As the world’s most populous country, China must have a reliable food supply to feed its 1.3 billion citizens, and a laboratory in Indianapolis is now playing a key role to help accomplish that. Indianapolis-based Dow AgroSciences has forged its first major partnership with the Asian country to translate advancements made in other crops to a Chinese staple: rice.

Dow forged the agreement with the Institute of Crop Sciences of the Chinese Academy of Agricultural Sciences (ICS-CAAS), one of the government’s leading agricultural research organizations. The collaboration calls for Dow to share—royalty-free—its EXZACT Precision Genome Editing Technology to advance rice production in China.

EXZACT is a technology that allows scientists to make precise changes to specific genes in plants to give crops improved traits, such as disease and pest resistance or a healthier nutritional profile. Dow External Technology Development Leader Steve Webb says EXZACT has established a footing in corn, soybean, canola and wheat production.

“We’ve done some preliminary work in rice, but now we have a chance to not just be playing with the technology, but focus on developing products,” says Webb. “We’re also excited about this opportunity, because it gives us a chance to work with some world-class scientists in rice, a globally important crop.”

Webb says the Chinese institute sees great value in using plant technology to improve the country’s competitiveness in agricultural technology and to ramp up rice production “in a sustainable way.”

“It’s a strategic crop for China; they’re concerned about making sure they have a reliable, safe and robust supply of rice,” says Webb. “They’ve identified a number of traits they’re interested in modifying for agronomic purposes—improving the productivity of their agriculture.”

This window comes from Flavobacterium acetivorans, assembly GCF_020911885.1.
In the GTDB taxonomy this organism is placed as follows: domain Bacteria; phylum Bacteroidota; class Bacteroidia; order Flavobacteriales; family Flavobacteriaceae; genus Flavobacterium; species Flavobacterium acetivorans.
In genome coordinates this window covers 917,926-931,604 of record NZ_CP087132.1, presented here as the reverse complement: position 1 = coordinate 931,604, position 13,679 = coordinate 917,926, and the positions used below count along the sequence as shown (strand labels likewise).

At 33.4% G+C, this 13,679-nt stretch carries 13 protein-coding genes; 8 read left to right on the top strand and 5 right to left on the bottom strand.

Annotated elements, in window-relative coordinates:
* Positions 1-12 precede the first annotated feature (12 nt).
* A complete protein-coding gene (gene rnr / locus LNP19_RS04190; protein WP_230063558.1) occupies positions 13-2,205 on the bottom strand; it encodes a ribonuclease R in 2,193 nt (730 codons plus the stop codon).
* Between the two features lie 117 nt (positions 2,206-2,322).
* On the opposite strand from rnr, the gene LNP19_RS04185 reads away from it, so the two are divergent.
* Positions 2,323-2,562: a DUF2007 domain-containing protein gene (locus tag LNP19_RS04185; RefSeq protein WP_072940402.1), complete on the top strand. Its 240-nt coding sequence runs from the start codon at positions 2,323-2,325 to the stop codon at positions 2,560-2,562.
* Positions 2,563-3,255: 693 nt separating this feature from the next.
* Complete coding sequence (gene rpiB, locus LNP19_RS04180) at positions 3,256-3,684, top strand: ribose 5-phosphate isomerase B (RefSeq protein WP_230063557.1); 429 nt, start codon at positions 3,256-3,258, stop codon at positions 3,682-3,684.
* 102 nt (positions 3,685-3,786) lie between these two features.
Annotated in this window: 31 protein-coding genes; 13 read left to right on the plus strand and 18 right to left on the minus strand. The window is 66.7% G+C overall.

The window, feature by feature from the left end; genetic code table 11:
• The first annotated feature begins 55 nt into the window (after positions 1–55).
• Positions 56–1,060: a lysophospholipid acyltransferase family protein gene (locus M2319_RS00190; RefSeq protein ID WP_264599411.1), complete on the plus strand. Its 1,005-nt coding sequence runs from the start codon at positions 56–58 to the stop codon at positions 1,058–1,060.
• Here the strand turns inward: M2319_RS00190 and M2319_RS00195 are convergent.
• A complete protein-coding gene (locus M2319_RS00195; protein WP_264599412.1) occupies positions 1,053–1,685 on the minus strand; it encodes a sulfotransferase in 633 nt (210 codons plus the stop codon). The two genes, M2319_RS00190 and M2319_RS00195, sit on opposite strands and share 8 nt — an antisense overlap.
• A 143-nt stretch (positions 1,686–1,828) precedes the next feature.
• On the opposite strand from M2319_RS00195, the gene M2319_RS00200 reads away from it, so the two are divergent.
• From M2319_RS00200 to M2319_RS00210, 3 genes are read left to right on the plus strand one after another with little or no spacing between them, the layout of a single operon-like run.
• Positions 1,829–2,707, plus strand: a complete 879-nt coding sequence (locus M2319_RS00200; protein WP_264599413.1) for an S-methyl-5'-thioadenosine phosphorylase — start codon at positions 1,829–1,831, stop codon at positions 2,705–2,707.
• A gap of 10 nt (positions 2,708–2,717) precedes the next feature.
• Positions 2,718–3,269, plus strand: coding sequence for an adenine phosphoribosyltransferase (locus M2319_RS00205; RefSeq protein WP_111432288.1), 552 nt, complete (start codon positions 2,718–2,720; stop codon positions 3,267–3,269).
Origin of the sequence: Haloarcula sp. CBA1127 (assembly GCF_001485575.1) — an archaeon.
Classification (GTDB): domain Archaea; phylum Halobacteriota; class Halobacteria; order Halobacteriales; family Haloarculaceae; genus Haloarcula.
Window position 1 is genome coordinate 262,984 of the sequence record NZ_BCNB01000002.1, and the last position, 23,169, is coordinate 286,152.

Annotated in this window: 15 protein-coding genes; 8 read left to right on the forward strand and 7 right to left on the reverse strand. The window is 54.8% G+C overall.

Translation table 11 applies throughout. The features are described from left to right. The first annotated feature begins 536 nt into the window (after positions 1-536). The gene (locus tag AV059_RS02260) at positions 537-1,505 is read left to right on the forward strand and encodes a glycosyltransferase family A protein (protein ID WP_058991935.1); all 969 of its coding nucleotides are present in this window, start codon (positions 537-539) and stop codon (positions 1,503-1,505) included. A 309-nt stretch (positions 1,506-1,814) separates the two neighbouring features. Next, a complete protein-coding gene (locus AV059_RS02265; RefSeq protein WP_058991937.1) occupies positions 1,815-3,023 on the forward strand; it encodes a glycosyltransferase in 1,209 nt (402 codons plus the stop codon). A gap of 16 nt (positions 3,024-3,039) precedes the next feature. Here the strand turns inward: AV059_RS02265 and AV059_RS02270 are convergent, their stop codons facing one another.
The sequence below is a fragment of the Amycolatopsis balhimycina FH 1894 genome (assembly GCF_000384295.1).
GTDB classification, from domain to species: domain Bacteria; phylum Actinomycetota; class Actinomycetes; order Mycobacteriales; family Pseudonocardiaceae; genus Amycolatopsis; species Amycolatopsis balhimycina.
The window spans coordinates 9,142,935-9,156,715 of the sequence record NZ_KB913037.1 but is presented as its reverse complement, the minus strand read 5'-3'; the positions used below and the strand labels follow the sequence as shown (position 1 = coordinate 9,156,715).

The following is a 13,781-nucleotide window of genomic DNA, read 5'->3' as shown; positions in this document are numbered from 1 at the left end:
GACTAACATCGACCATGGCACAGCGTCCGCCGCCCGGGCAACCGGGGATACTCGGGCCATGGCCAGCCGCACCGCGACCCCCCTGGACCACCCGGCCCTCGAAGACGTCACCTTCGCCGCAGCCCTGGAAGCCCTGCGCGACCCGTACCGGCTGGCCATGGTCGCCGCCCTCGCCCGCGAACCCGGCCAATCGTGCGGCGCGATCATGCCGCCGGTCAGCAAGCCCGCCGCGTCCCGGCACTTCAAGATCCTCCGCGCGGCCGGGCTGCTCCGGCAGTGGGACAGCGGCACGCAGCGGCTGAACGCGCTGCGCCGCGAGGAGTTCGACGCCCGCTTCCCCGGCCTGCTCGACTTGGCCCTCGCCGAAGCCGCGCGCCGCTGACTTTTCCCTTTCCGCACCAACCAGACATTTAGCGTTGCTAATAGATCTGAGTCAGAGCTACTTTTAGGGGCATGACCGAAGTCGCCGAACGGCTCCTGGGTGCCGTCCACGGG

While the benefits to China are obvious, Dow says it will benefit in numerous ways as well; it can fine-tune the science for EXZACT’s use in rice, partner with leading Chinese scientists studying the crop and maintain commercial rights for the rest of the world.

“The short-term benefit is work is being done in our labs in Indianapolis in support of this collaboration,” says Webb. “Longer term, any products that come out of this—technology or traits—we’re in a position to leverage them to the rest of the world.”

While Webb laughs, “we don’t grow a lot of rice in Indiana,” he notes what the research team learns in China will be applicable to genome-editing technology for crops grown in Hoosier soil.

“Genome-editing technology is a theme that we’re building into soybeans and have built into corn, and we’re using it to look at product development here at Dow AgroSciences,” says Webb. “Any further knowledge we gain from China can be directly leveraged for corn and soybeans, and fundamental basics of what we’ve learned in corn and soybeans can be leveraged for rice; it’s a technology that’s universal to plants.”

Dow says the relationship with China is being replicated around the globe; the company also has a collaboration in Australia focused on using EXZACT in wheat, canola and forage grasses.

“Collaboration is part of our over-arching strategy at Dow. Our philosophy, which really drives our innovation machine, is these global collaborations,” says Webb. “EXZACT has been a part of a number of efforts we’ve had around the globe to accelerate innovation and crop improvements worldwide.”

Both parties believe the partnership is mutually beneficial: China will cultivate a better strategy for food security, and Dow will plant the seeds for future business in rice, emphasizing its belief that “it takes a global village to bring technology forward.”

Webb says global collaborations are part of Dow’s philosophy.

Webb says China has experience with genome-editing in other crops.

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